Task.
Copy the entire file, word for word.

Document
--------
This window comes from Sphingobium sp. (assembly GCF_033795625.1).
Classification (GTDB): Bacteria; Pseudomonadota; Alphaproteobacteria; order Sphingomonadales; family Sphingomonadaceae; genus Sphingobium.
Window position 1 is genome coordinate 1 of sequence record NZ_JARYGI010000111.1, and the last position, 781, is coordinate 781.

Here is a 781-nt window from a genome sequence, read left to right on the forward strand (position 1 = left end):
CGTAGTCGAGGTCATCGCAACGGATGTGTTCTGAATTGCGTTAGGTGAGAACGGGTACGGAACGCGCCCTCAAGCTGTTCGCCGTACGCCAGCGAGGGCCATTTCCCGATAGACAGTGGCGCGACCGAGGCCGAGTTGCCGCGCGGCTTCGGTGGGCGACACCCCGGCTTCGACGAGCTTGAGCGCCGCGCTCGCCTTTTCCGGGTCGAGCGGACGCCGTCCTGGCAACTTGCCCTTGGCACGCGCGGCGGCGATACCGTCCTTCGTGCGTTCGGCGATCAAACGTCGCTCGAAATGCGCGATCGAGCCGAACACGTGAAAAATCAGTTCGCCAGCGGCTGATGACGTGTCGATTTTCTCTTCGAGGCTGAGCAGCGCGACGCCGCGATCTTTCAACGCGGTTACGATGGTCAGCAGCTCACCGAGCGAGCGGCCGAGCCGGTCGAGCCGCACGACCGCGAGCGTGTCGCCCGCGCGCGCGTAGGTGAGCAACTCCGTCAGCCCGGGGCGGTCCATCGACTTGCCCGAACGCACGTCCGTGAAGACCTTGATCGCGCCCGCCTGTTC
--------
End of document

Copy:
This window comes from Sphingobium sp. (assembly GCF_033795625.1).
Classification (GTDB): Bacteria; Pseudomonadota; Alphaproteobacteria; order Sphingomonadales; family Sphingomonadaceae; genus Sphingobium.
Window position 1 is genome coordinate 1 of sequence record NZ_JARYGI010000111.1, and the last position, 781, is coordinate 781.

Here is a 781-nt window from a genome sequence, read left to right on the forward strand (position 1 = left end):
CGTAGTCGAGGTCATCGCAACGGATGTGTTCTGAATTGCGTTAGGTGAGAACGGGTACGGAACGCGCCCTCAAGCTGTTCGCCGTACGCCAGCGAGGGCCATTTCCCGATAGACAGTGGCGCGACCGAGGCCGAGTTGCCGCGCGGCTTCGGTGGGCGACACCCCGGCTTCGACGAGCTTGAGCGCCGCGCTCGCCTTTTCCGGGTCGAGCGGACGCCGTCCTGGCAACTTGCCCTTGGCACGCGCGGCGGCGATACCGTCCTTCGTGCGTTCGGCGATCAAACGTCGCTCGAAATGCGCGATCGAGCCGAACACGTGAAAAATCAGTTCGCCAGCGGCTGATGACGTGTCGATTTTCTCTTCGAGGCTGAGCAGCGCGACGCCGCGATCTTTCAACGCGGTTACGATGGTCAGCAGCTCACCGAGCGAGCGGCCGAGCCGGTCGAGCCGCACGACCGCGAGCGTGTCGCCCGCGCGCGCGTAGGTGAGCAACTCCGTCAGCCCGGGGCGGTCCATCGACTTGCCCGAACGCACGTCCGTGAAGACCTTGATCGCGCCCGCCTGTTC